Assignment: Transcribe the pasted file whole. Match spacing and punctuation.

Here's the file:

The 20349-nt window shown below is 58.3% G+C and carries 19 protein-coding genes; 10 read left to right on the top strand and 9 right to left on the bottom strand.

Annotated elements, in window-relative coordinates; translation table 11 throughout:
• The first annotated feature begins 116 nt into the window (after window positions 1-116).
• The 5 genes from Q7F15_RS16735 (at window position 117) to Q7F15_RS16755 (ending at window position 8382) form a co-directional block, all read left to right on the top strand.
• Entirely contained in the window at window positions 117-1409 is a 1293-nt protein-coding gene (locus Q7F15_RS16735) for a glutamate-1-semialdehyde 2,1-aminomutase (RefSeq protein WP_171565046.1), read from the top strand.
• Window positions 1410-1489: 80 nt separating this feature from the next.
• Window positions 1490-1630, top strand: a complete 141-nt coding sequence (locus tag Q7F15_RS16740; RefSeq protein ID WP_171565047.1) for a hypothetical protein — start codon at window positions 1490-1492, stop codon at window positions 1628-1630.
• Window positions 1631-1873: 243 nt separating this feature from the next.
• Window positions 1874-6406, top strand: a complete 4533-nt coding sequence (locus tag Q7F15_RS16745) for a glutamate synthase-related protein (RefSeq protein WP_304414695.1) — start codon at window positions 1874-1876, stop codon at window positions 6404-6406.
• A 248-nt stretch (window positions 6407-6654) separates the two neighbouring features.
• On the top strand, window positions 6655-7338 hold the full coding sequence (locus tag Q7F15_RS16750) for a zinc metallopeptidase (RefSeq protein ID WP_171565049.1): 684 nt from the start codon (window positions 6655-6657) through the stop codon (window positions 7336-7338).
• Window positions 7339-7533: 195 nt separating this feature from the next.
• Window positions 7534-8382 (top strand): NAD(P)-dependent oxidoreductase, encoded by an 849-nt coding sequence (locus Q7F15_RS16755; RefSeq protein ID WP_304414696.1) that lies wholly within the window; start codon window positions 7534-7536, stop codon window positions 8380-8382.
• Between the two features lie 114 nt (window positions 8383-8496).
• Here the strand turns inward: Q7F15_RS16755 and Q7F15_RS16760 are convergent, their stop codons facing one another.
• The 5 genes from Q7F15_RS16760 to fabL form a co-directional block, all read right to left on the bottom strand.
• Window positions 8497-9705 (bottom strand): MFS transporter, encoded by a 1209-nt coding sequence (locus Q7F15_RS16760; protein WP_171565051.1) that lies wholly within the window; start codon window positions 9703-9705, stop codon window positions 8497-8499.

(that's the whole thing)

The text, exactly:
The 20349-nt window shown below is 58.3% G+C and carries 19 protein-coding genes; 10 read left to right on the top strand and 9 right to left on the bottom strand.

Annotated elements, in window-relative coordinates; translation table 11 throughout:
• The first annotated feature begins 116 nt into the window (after window positions 1-116).
• The 5 genes from Q7F15_RS16735 (at window position 117) to Q7F15_RS16755 (ending at window position 8382) form a co-directional block, all read left to right on the top strand.
• Entirely contained in the window at window positions 117-1409 is a 1293-nt protein-coding gene (locus Q7F15_RS16735) for a glutamate-1-semialdehyde 2,1-aminomutase (RefSeq protein WP_171565046.1), read from the top strand.
• Window positions 1410-1489: 80 nt separating this feature from the next.
• Window positions 1490-1630, top strand: a complete 141-nt coding sequence (locus tag Q7F15_RS16740; RefSeq protein ID WP_171565047.1) for a hypothetical protein — start codon at window positions 1490-1492, stop codon at window positions 1628-1630.
• Window positions 1631-1873: 243 nt separating this feature from the next.
• Window positions 1874-6406, top strand: a complete 4533-nt coding sequence (locus tag Q7F15_RS16745) for a glutamate synthase-related protein (RefSeq protein WP_304414695.1) — start codon at window positions 1874-1876, stop codon at window positions 6404-6406.
• A 248-nt stretch (window positions 6407-6654) separates the two neighbouring features.
• On the top strand, window positions 6655-7338 hold the full coding sequence (locus tag Q7F15_RS16750) for a zinc metallopeptidase (RefSeq protein ID WP_171565049.1): 684 nt from the start codon (window positions 6655-6657) through the stop codon (window positions 7336-7338).
• Window positions 7339-7533: 195 nt separating this feature from the next.
• Window positions 7534-8382 (top strand): NAD(P)-dependent oxidoreductase, encoded by an 849-nt coding sequence (locus Q7F15_RS16755; RefSeq protein ID WP_304414696.1) that lies wholly within the window; start codon window positions 7534-7536, stop codon window positions 8380-8382.
• Between the two features lie 114 nt (window positions 8383-8496).
• Here the strand turns inward: Q7F15_RS16755 and Q7F15_RS16760 are convergent, their stop codons facing one another.
• The 5 genes from Q7F15_RS16760 to fabL form a co-directional block, all read right to left on the bottom strand.
• Window positions 8497-9705 (bottom strand): MFS transporter, encoded by a 1209-nt coding sequence (locus Q7F15_RS16760; protein WP_171565051.1) that lies wholly within the window; start codon window positions 9703-9705, stop codon window positions 8497-8499.